Like many American artists of his generation, Norman Lewis (1909-1979) began with social realism in the 1930’s and switched to Abstract Expression after the war. As the artist once wrote  “the development of one’s aesthetic  abilities suffers by an emphasis on social conflict – the content of creative painting develops automatically with the choice of forms and colors, for the combination of composition and color is the content.. “ Yet this retrospective serves best as a chronicle of social conflict.   “Police Beating” (1943) is the most compelling image in the show,  and not just because the subject is as relevant as ever.  Taking an aerial view, as he would throughout his career,  Lewis presents a fallen black man beaten bloody by a white cop while another white man grins and a third stops to take a look.  It ironically meshes horrific subject matter with the pleasant color graphics of a Sunday newspaper’s comic strip.


Apparently it was Post-war Jazz that inspired Lewis to work with  Abstract Expression.   Be-Bop was the most dynamic eruption of  spontaneous  improvisation America had ever seen, and it was born in Lewis’s African American community of  New York.  Obviously Lewis identified with the musicians who stood up on stage and blew with all the pent up emotion they could muster. His paintings share the intensity of  great jazz solos,  but his compositions are not especially melodic,  pursuing   diversity of mark making more than unity of design.  They are not appealing, but once you enter them, the possibility for exploration among the details seems endless.



Among other painters of the period, Lewis drew closer to the delicate ambivalence of Wolfgang Paalen than the heroic display of Gorky or DeKooning.  Paalen had introduced a technique of fumage (candle smoke ) to create the kind of blurry,  nebulous form that Lewis would use in contrast to the  sharp edges and calligraphic marks that straddle the threshold of recognizability.   As suggested by the title of one of his pieces from 1948, “Rhododendrons in Winter”, many of his pieces  from that time depict a kind of somber, resilient faith and melancholy defiance.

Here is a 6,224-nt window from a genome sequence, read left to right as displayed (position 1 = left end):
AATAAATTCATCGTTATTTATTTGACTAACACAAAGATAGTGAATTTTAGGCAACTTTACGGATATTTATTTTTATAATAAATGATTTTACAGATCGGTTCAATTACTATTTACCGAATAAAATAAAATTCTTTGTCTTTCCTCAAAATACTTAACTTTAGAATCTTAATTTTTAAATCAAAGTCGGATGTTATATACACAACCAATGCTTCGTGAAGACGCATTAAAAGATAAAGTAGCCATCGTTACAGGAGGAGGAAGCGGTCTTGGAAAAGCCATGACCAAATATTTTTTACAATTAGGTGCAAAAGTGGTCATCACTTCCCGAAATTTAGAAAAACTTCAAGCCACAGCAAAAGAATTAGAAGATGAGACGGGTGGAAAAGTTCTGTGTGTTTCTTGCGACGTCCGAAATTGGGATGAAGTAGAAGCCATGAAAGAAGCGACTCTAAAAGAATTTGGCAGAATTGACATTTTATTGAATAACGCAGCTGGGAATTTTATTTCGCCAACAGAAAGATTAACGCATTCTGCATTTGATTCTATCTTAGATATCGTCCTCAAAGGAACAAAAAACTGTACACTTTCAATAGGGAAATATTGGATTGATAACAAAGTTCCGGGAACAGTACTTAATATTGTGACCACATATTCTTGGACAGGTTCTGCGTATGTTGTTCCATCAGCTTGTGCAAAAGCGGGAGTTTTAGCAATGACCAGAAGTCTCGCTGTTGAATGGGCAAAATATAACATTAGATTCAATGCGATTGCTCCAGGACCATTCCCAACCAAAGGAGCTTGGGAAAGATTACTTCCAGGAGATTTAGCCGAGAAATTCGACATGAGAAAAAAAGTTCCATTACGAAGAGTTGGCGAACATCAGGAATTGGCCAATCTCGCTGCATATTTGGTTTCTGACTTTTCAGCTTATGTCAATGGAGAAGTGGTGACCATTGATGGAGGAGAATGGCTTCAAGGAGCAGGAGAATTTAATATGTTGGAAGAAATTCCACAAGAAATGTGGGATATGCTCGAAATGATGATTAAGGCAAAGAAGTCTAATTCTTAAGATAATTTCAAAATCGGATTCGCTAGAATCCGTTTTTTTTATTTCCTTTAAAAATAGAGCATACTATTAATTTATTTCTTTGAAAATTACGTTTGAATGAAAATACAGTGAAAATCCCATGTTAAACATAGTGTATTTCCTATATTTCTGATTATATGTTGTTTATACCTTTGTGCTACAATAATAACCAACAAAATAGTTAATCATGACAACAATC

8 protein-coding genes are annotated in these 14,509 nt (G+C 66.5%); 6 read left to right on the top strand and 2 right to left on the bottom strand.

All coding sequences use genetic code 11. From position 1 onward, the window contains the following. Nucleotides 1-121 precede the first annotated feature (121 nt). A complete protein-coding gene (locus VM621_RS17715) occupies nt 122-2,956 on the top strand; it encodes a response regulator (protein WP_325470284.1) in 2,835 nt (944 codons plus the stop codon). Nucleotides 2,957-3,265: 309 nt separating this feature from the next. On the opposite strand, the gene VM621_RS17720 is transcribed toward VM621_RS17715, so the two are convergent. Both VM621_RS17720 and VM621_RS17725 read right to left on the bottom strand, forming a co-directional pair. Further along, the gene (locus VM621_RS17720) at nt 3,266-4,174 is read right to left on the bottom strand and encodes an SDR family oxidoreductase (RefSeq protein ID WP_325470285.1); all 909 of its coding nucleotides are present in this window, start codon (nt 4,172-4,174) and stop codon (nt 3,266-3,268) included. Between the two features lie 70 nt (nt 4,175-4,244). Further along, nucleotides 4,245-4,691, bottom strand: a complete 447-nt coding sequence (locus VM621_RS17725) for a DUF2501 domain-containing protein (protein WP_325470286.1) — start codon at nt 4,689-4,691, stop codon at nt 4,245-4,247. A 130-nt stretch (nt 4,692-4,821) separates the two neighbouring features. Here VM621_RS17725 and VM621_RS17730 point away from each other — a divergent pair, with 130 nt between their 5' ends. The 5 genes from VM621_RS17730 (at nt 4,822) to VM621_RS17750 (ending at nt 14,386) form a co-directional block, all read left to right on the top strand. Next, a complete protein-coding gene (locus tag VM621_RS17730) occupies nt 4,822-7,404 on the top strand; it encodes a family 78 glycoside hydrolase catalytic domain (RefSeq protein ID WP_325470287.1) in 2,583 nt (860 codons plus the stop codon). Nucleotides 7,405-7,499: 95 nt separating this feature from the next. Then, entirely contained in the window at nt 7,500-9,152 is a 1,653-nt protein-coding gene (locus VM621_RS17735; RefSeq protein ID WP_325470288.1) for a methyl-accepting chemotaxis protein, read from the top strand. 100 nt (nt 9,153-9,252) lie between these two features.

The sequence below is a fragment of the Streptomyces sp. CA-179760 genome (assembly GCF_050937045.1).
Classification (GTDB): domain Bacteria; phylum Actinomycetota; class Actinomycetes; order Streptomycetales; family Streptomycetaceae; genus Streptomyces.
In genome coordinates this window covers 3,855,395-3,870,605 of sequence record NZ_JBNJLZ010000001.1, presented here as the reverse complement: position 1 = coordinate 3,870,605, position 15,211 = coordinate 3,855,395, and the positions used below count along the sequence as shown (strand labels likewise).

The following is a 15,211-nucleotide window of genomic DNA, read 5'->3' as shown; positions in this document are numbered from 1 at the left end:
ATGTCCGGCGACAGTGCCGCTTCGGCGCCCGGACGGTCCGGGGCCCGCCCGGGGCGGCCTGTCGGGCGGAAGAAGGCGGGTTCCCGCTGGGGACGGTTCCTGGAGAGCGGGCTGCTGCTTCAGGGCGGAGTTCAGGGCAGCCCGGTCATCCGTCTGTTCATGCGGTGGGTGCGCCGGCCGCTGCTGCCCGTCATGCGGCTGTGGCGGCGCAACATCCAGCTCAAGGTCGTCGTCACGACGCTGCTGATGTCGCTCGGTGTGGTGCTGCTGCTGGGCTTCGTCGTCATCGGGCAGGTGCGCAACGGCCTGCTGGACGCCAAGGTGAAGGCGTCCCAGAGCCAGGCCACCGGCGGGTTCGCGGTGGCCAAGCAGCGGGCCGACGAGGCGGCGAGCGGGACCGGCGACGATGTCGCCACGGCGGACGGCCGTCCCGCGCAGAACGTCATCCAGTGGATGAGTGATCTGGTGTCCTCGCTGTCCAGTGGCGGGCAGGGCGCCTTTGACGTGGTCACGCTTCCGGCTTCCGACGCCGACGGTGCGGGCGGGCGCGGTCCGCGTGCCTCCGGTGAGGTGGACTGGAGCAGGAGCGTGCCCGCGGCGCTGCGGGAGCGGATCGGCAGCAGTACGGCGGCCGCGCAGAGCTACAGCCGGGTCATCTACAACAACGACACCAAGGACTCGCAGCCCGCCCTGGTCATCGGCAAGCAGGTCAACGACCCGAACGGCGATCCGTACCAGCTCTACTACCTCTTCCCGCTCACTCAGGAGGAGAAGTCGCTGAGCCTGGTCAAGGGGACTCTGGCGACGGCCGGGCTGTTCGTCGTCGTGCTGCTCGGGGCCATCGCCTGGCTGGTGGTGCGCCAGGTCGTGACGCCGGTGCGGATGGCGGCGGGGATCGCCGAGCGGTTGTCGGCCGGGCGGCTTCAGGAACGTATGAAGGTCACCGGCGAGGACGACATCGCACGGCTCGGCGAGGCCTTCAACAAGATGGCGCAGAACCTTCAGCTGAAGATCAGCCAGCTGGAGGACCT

But his spirit was raised, in both anger and hope, as he entered the 1960’s and the quickening of the Civil Rights Movement.  The strongest piece from this period is “American Totem” of 1960.  It’s title recalls a famous essay by Paalen (“Totem Art”, 1943) while its white on black image resembles the hooded garb of the Klu Klux Klan.  As history progressed, Lewis’s field of expressive marks began to resemble crowds and processions of people on the march. Eventually his gatherings were clearly celebratory, as in “New World Acoming” (1971) and “Aurora Borealis” (1976)


Outside the context of African American history, the paintings of Norman Lewis are well made, but not exceptional.  His talents lay more with calligraphy. As he once wrote: “The whole thing in a sense became calligraphy, which made me pay more attention to Chinese Art--- everybody going someplace and nobody getting anywhere”  That’s a good description of any art practice that focuses on discrete elements of detail.  Lewis’s details are comparable to the Chinese characters of the great 11th Century calligrapher, Su Shi.  And his work is all the more remarkable for having originated from his own life rather than a tradition that was already a thousand years old. 

Police Beating, 1943

Jazz Musicians, 1947

Too Much Aspiration, 1947

Rhododendrons in Winter, 1948

American Totem, 1960

Aurora Borealis, 1976

Aurora Borealis (detail)


Su Shi, "Cold Food Observance" (detail), (1084-1086)


Regarding other reviews of this show:

Stan Mir reviewed the Norman Lewis exhibit at the Pennsylvania Academy of Fine Arts for Hyperallergic.  He questions why Lewis has never been included in surveys of Abstract  Expressionism, even though he was friends with Ad Reinhardt and was photographed with some of the other players.  Apparently he has not noticed that Lewis' paintings look very different. Not every abstract and expressive painting made in  that time and place belongs to the New York  school.

Stephen F. Eisenman reviewed the Chicago Cultural Center show for New City.   He has picked up the melancholy mood of Lewis' work  from the forties but apparently missed the celebratory works from the 1960's and 1970's.